Formed in 1969 in the Bronx, the Persuaders moved briefly to the top of the Soul Music world in the early 70s and created a handful of terrific cuts, some of which have been remade as hits in multiple genres.
The Persuaders were was formed from the ashes of doo-wop groups the Internationals and the Majestics, and the group's original lineup, led by gritty lead singer Smokey Scott and also including Jimmy Barnes, Charles Stodghill and Willie Holland, signed with Atco Records in 1971. The musical force behind the group was pianist/songwriter Richard Poindexter (who had spent much of the late 60s writing for such artists as Linda Jones and the O'Jays). They came out of the box on fire and scored a huge hit that year with the Poindexter-penned "Thin Line Between Love and Hate," a now-classic ballad of warning that described the (literally) painful consequences to a man who took his woman for granted.
While the Persuaders never again had a large crossover hit, they recorded a number of additional Soul charters over the next three years, including the top 10 "Love Gonna Pack Up" and the excellent mid-tempo "Some Guys Have All The Luck" (later recorded by Rod Stewart and Robert Palmer).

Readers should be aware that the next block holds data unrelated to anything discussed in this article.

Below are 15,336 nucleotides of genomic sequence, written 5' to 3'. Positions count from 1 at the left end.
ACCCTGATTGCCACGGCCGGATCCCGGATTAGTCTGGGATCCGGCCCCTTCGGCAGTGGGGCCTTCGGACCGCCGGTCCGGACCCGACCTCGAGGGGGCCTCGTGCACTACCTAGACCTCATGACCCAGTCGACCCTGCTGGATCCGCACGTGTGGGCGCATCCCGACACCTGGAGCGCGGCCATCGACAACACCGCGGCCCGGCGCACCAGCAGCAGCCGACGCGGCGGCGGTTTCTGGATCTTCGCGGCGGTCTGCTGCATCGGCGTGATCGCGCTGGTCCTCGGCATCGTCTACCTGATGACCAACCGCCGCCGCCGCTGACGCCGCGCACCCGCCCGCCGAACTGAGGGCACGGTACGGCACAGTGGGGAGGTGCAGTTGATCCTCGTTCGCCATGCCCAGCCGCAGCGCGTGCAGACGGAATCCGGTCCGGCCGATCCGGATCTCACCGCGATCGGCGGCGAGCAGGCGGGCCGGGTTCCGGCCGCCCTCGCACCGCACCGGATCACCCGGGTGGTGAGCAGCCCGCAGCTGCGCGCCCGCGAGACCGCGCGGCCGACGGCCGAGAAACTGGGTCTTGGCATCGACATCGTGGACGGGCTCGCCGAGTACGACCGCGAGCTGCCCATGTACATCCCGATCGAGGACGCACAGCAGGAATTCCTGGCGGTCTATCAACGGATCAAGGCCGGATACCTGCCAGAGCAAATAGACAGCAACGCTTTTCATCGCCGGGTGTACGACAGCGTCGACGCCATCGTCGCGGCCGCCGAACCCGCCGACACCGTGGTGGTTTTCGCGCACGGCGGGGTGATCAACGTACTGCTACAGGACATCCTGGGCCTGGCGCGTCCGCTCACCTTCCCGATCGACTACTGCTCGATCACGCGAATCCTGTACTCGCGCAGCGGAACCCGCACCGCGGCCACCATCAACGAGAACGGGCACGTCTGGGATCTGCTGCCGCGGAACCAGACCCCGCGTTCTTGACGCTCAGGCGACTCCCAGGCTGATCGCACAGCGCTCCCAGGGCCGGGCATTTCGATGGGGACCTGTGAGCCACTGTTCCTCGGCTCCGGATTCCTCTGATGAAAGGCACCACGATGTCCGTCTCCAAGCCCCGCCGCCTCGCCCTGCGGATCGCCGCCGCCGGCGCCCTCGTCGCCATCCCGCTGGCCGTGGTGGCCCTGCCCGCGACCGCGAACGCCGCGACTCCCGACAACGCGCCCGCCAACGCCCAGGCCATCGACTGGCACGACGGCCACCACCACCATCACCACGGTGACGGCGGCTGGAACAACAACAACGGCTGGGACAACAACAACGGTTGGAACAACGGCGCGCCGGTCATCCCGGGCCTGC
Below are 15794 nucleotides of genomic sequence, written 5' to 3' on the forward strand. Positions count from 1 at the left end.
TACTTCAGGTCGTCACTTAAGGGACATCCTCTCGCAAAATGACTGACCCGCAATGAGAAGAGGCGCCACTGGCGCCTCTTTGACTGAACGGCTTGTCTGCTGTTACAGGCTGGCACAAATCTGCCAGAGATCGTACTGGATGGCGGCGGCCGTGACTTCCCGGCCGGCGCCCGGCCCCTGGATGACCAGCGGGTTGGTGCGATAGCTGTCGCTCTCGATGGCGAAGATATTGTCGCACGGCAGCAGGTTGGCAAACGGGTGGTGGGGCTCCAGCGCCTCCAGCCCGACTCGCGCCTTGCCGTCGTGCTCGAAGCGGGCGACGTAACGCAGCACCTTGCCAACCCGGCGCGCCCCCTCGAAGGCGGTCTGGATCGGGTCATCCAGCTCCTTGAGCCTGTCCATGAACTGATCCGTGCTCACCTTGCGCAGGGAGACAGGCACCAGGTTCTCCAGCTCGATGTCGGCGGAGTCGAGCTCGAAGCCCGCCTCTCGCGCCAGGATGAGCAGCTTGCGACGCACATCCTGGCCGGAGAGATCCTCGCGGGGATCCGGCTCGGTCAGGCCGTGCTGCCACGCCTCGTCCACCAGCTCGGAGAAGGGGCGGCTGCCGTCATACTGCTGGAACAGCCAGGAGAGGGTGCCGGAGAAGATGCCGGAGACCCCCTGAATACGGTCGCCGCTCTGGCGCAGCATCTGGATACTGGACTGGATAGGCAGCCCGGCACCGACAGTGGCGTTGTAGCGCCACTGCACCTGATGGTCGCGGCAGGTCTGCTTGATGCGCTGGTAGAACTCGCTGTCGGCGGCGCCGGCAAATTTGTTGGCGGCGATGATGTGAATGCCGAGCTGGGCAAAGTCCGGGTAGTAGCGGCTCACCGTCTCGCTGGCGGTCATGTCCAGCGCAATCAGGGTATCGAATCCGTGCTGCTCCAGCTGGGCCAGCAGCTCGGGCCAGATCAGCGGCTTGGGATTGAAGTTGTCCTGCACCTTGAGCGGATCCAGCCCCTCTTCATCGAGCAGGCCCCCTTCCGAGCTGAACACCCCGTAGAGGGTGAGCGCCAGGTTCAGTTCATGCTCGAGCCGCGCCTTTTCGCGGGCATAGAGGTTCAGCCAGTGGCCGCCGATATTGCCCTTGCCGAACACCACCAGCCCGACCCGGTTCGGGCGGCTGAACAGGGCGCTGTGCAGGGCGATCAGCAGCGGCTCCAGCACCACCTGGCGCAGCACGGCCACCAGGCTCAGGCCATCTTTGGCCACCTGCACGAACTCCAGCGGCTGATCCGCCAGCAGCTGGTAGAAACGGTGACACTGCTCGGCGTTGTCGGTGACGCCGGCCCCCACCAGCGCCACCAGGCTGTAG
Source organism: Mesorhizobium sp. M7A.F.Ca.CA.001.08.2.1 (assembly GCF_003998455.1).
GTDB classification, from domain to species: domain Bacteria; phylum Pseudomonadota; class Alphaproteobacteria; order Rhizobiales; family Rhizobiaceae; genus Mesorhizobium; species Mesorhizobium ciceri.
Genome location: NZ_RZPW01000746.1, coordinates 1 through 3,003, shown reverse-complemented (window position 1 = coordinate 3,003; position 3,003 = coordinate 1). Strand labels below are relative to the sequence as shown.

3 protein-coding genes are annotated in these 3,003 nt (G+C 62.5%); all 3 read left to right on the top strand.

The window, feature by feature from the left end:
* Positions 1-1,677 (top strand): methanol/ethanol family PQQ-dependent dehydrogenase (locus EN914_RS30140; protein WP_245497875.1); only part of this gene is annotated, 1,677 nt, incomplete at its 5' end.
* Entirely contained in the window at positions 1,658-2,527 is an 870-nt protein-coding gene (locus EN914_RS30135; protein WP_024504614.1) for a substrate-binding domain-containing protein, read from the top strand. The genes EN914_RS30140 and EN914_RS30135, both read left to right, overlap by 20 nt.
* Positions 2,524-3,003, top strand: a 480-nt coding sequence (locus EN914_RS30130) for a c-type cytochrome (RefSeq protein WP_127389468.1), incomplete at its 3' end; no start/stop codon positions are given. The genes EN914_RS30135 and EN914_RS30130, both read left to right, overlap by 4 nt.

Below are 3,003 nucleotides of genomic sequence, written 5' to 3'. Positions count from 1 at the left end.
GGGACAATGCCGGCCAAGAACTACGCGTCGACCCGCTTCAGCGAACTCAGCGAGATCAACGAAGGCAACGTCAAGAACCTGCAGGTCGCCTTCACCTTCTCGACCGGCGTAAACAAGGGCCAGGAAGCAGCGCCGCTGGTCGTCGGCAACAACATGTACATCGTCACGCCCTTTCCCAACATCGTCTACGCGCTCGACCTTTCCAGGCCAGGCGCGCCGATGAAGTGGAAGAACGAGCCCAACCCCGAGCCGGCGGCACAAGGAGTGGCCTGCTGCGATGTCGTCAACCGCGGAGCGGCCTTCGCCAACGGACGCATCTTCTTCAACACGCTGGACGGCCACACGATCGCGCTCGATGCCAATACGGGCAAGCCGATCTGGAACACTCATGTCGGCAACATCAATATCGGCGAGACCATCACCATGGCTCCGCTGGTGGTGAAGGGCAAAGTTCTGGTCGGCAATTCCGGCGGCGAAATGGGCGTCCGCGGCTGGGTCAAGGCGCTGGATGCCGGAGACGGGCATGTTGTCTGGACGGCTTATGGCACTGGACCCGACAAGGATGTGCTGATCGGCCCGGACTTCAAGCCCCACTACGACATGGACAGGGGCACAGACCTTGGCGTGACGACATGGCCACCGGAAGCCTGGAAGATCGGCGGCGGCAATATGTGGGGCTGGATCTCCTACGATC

The hits stopped coming by the mid-70s, and the group's recording career was soon over. The Persuaders experienced a series of line-up changes over the next several years before breaking up.
Poindexter and Tommy Hill (who had joined the group in the 70s) reformed the Persuaders in the mid 90s with former part-time Persuader Alexander Brown and former Implements member David Turner. This lineup toured into the new century until Hill's sad passing in 2002. He was replaced by powerful lead singer Tony "Showtime" Riley.
In early 2006, nearly two decades after their last album, the Persuaders released Made to Be Loved on the It's Soul Time record label. Sadly, a year later Alex Brown died. He was replaced in 2007 by Evan Wills.
By Chris Rizik